Compared to the situation only twenty years ago, getting into cycling on a budget is hard. Much harder, and that’s partly down to changes in fashion. Before the arrival of mountain and hybrid bikes, the cyclist was faced with a straightforward choice for town travelling – a traditional derailleur-geared touring cycle, or the smaller, often folding, small-wheel bicycle. There were older sit-up-and-beg machines still to be found, although their weight and condition was beginning to rule them out as a sensible option.
In many respects, the newer kit was better made, and certainly, to many modern eyes, more stylish. It’s kept its value: a good hybrid bike is very hard to find for under Â£150 and you are more likely to pay well over that. That is not a Garreteer sum.
In truth, there are two Garreteer choices. To keep that mix of individuality, style and use, you can go one of two ways. You can buy new – but buy for keeps, as though investing in a hand-made suit or a pair of Church’s shoes. Or you can buy second hand, with care, and make the most of what you buy.
For town use and daily journeys of up to 30 miles, the best bike to seek out is a traditional tourer, with as many gears as possible. Look for Reynolds 531 tubing (or the later 631), a Brooks saddle, Campagnolo or Shimano parts, centre-pull brakes, and the ability to take saddlebags (a bag on your back on a bike is asking for trouble). As each one of these is going to rack up your purchase price and make your bike that much harder to find, compromise (at least you can add things like this later on).
Some towns and cities in the UK have cycling organizations who restore and sell abandoned bicycles – cycle shops will usually have a close relationship with these bodies and will have details.
Police stations acquire stolen and abandoned cycles by the dozen, and sell or auction them off regularly. Again, cycle shops are the best source for information on this.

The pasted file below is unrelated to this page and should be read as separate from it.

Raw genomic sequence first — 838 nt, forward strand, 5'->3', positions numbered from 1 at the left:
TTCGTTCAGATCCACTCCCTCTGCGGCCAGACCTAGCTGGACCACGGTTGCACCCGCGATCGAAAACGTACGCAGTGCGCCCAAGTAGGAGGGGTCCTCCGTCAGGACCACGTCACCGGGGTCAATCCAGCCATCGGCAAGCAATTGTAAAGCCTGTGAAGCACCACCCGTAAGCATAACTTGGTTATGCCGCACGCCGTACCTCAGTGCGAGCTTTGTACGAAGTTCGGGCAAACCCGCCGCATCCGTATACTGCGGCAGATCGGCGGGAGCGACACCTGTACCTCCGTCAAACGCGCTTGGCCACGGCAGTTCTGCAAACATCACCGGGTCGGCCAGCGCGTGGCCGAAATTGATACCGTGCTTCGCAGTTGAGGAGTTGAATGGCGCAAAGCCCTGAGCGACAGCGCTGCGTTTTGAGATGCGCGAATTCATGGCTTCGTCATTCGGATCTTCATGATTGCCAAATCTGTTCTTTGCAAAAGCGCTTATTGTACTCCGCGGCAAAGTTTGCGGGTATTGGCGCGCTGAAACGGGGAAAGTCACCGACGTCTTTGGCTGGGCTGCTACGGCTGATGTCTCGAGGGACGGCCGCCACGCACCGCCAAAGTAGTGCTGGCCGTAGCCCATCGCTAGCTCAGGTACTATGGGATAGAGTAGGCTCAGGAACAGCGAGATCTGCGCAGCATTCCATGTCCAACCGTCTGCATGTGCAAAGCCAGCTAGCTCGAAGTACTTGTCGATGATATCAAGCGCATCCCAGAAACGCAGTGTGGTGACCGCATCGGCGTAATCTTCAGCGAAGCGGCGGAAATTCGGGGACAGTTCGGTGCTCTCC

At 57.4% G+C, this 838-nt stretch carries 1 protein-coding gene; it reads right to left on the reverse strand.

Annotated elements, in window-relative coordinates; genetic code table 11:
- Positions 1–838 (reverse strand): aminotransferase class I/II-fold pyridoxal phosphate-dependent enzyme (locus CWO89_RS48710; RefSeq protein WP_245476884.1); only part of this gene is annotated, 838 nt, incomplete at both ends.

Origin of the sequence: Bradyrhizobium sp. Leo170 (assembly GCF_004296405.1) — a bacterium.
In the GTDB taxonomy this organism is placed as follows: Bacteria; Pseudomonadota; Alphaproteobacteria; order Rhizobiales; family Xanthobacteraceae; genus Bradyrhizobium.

With any bike purchase, if you are at all lacking in mechanical confidence, a bike shop will be only too happy to check things over for you at a relatively cheap rate. While you are there, pick up a bike helmet and reflective riding gear, a decent set of battery lights and locks (plural). Leave specialist cycling clothing until you are sure you are established as a cyclist in your own mind and won’t be wasting your money.
If you can afford it, there are five ways to go.
1. A Dawes Super Galaxy tourer. It’s the ultimate off-the-peg touring cycle and ideal for commuting, even over hills.
2. A Mercian hand made cycle. The “King of Mercia” touring cycle will be built to suit you, to your colour scheme and choice of parts. It’ll cost more than your car, and last you for the rest of your life (with care!)
3. The Old Bicycle Company (http://www.theoldbicycleshowroom.co.uk/) can supply you with Pashley cycles, the premier make of traditionally-styled British bicycles. They are also the best source for traditional, well-made cycle accessories and parts.
4. Perhaps the ultimate Garreteer cycle – if found second-hand, which almost never happens – is a Moulton. Inventors of the unique Moulton frame, these small-wheeled touring bikes are quite extraordinary and you will find their like nowhere else in the world.
5. The Brompton folding bicycle, inevitably. Still the best, and still capable of coming onto any train with you.